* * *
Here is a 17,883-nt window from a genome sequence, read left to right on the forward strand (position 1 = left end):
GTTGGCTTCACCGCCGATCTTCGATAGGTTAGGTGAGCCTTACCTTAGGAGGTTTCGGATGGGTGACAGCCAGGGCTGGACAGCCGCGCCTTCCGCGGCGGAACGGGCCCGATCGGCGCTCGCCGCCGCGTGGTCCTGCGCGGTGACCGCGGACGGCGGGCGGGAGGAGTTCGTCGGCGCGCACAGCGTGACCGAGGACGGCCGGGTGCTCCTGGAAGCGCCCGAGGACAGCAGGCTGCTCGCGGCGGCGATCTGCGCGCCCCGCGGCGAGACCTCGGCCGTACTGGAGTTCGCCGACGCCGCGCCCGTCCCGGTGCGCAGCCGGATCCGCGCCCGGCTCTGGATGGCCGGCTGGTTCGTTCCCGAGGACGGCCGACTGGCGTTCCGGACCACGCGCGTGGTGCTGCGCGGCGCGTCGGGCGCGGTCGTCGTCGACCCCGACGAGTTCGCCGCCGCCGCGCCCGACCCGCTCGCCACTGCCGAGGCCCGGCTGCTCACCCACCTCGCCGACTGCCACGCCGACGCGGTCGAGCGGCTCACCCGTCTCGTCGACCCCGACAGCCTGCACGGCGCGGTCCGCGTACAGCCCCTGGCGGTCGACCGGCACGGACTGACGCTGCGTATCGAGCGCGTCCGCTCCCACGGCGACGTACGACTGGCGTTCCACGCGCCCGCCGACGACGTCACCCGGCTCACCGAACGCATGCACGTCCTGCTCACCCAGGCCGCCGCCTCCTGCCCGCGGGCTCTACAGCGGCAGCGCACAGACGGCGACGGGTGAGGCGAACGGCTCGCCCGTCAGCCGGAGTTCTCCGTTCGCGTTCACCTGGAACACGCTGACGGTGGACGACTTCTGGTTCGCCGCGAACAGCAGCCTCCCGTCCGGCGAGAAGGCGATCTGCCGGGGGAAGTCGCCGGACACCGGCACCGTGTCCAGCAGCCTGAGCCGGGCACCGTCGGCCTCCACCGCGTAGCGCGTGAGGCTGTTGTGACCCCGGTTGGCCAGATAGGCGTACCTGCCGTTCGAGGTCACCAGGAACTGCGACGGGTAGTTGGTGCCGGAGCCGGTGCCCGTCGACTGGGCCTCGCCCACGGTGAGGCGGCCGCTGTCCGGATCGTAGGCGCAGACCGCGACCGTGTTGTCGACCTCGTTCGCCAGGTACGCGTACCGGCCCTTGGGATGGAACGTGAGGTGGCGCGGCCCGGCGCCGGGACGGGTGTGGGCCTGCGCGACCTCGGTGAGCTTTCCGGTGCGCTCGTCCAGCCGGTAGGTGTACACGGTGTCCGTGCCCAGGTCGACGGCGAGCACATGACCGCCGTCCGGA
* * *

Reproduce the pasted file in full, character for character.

Here is a 17,883-nt window from a genome sequence, read left to right on the forward strand (position 1 = left end):
GTTGGCTTCACCGCCGATCTTCGATAGGTTAGGTGAGCCTTACCTTAGGAGGTTTCGGATGGGTGACAGCCAGGGCTGGACAGCCGCGCCTTCCGCGGCGGAACGGGCCCGATCGGCGCTCGCCGCCGCGTGGTCCTGCGCGGTGACCGCGGACGGCGGGCGGGAGGAGTTCGTCGGCGCGCACAGCGTGACCGAGGACGGCCGGGTGCTCCTGGAAGCGCCCGAGGACAGCAGGCTGCTCGCGGCGGCGATCTGCGCGCCCCGCGGCGAGACCTCGGCCGTACTGGAGTTCGCCGACGCCGCGCCCGTCCCGGTGCGCAGCCGGATCCGCGCCCGGCTCTGGATGGCCGGCTGGTTCGTTCCCGAGGACGGCCGACTGGCGTTCCGGACCACGCGCGTGGTGCTGCGCGGCGCGTCGGGCGCGGTCGTCGTCGACCCCGACGAGTTCGCCGCCGCCGCGCCCGACCCGCTCGCCACTGCCGAGGCCCGGCTGCTCACCCACCTCGCCGACTGCCACGCCGACGCGGTCGAGCGGCTCACCCGTCTCGTCGACCCCGACAGCCTGCACGGCGCGGTCCGCGTACAGCCCCTGGCGGTCGACCGGCACGGACTGACGCTGCGTATCGAGCGCGTCCGCTCCCACGGCGACGTACGACTGGCGTTCCACGCGCCCGCCGACGACGTCACCCGGCTCACCGAACGCATGCACGTCCTGCTCACCCAGGCCGCCGCCTCCTGCCCGCGGGCTCTACAGCGGCAGCGCACAGACGGCGACGGGTGAGGCGAACGGCTCGCCCGTCAGCCGGAGTTCTCCGTTCGCGTTCACCTGGAACACGCTGACGGTGGACGACTTCTGGTTCGCCGCGAACAGCAGCCTCCCGTCCGGCGAGAAGGCGATCTGCCGGGGGAAGTCGCCGGACACCGGCACCGTGTCCAGCAGCCTGAGCCGGGCACCGTCGGCCTCCACCGCGTAGCGCGTGAGGCTGTTGTGACCCCGGTTGGCCAGATAGGCGTACCTGCCGTTCGAGGTCACCAGGAACTGCGACGGGTAGTTGGTGCCGGAGCCGGTGCCCGTCGACTGGGCCTCGCCCACGGTGAGGCGGCCGCTGTCCGGATCGTAGGCGCAGACCGCGACCGTGTTGTCGACCTCGTTCGCCAGGTACGCGTACCGGCCCTTGGGATGGAACGTGAGGTGGCGCGGCCCGGCGCCGGGACGGGTGTGGGCCTGCGCGACCTCGGTGAGCTTTCCGGTGCGCTCGTCCAGCCGGTAGGTGTACACGGTGTCCGTGCCCAGGTCGACGGCGAGCACATGACCGCCGTCCGGA